The nonpartisan board election features 11 candidates, including seven who have strong PTA ties and an unchallenged incumbent.
What it lacks is a defining issue.
The largest field is vying for the at large seat being vacated by board President Charles Haughey of Rockville.
Former county council of PTAs vice president Shirley Brandman, teacher Dana Eugene Gassaway, former House of Delegates candidate and teacher John Horan Latham, PTA advocate and repeat board candidate Tommy Le and community advocate Arquilla Ridgell are campaigning for the seat.
The most tightly contested race could come in District 5, where incumbent board member Nancy Navarro, who was appointed to replace Henry Lee in December 2004, is trying to retain her seat against two longtime PTA advocates, Phillip Kauffman and Susie Werner Scofield. Kauffman, of Olney, is an area vice president for the Northeast Consortium and Sherwood clusters. Scofield, of Derwood, has served as cluster coordinator in the Magruder and Seneca Valley clusters.
Patricia B. O’Neill of Bethesda, who once served as coordinator of the Whitman cluster and is the board member with the longest continuous service, is running unopposed in District 3.
In District 1, where board member Gabriel Romero of Montgomery Village is not returning, private school teacher Michael Ibañez of Montgomery Village, who ran unsuccessfully for the board in 2002 and 2004, faces former principal Judy Docca of Montgomery Village.
The board comprises seven seats elected by voters countywide and a student member elected each year by secondary school students. The top two vote-getters in the Sept. 12 primary advance to the Nov. 7 general election.
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With two — and possibly three — departures, it is clear that the makeup of the board will change. Any distinctions between the priorities that could come with the new members are less clear.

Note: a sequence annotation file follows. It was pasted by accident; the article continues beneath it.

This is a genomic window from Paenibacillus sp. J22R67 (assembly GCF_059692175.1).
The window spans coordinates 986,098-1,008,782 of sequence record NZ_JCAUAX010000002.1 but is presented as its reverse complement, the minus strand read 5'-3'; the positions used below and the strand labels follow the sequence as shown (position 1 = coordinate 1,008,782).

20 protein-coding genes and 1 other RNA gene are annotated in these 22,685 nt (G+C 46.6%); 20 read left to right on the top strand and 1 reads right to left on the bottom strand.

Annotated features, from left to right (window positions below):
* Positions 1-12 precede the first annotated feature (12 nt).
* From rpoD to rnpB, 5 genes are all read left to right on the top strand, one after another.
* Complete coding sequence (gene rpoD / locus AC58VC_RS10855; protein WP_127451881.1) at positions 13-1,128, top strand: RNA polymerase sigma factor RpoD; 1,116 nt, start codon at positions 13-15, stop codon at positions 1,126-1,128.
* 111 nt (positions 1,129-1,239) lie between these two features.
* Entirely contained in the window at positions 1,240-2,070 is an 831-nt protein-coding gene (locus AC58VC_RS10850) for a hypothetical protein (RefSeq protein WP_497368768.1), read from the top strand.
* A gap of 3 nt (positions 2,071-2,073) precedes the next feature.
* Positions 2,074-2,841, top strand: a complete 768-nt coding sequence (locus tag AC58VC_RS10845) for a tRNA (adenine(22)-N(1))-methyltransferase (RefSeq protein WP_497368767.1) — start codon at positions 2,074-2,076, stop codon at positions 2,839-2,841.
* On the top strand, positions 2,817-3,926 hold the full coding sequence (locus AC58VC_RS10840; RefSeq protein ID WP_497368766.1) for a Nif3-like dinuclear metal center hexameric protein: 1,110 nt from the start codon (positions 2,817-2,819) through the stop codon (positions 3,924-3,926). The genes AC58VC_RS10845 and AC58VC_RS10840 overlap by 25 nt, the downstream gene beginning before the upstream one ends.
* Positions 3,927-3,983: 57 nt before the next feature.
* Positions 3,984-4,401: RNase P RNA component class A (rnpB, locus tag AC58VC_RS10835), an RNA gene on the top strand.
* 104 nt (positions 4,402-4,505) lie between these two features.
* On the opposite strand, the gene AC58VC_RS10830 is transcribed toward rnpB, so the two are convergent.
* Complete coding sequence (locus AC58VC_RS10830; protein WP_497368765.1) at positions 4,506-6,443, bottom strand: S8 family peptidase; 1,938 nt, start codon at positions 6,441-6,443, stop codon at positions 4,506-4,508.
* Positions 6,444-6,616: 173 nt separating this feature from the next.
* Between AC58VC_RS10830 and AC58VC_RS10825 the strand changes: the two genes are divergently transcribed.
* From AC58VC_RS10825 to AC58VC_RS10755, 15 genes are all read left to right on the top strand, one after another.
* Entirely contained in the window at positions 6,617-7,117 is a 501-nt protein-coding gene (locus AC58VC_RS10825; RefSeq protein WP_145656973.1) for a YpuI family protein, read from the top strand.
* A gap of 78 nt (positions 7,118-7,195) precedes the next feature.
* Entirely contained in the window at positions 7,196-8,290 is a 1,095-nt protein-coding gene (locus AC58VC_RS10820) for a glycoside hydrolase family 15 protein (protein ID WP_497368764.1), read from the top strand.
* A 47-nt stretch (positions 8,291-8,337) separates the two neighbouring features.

Next year, the new board will open negotiations with three employees unions and will consider a new contract for Superintendent Jerry D. Weast.
The current board was seen as giving a vote of confidence to Weast in July when it passed a resolution commending his service and backing the reform measures he has taken in his seven years at the helm.
Montgomery County spends $1.8 billion — about half its operating budget — on schools, yet it is frequently noted that just one-quarter of county taxpayers have children in the school system. The county has increased spending on schools by more than 90 percent over the past 12 years, with little outcry from taxpayers about overspending.
At a forum on Thursday, the most telling question came when candidates were asked where they would look to trim if they were forced to cut 10 percent of the school system’s budget.
With 90 percent of the school system’s budget going toward salaries, Brandman, Navarro and Kauffman said they would look at how much goes toward putting teachers in the classroom and how much goes to central office administrators.
Brandman, of Bethesda, said she also would look at technology.
‘‘Sometimes as a PTA we say we’ve never met a technology we didn’t like,” she said. The board must limit spending to technology that is most helpful to teachers, she said.
Navarro, of Silver Spring, agreed that technology costs could be trimmed. The number of glossy publications produced by the communications office also could be reduced, she said.
Scofield said the system could look to businesses and organizations for financial support.
‘‘I think we could cut our litigation costs by somewhat of a culture change,” she said, adding that giving parents of special education students more input on their child’s academic plan would avoid lawsuits.
Kauffman agreed that the board could cut printing and litigation costs, especially in special education cases. The Office of the Superintendent ‘‘has worked” since its creation several years ago, he said. ‘‘But it is not a critical office” and he would look to cut ‘‘some of those middle management positions,” he said.
Latham, of North Bethesda, said he would cut drug and sex education, which he said should be taught at home, and cut bilingual education ‘‘since English is the language of the United States.”
Gassaway, of Silver Spring, said he would cut ‘‘audio-visual programs” and look to offer a ‘‘fleet of cars” in order to more efficiently transport special needs students.
Le, of Silver Spring, said he would not cut salaries or teaching positions, but would reduce transportation costs, by combining two half-days on the school calendar into one day off for students.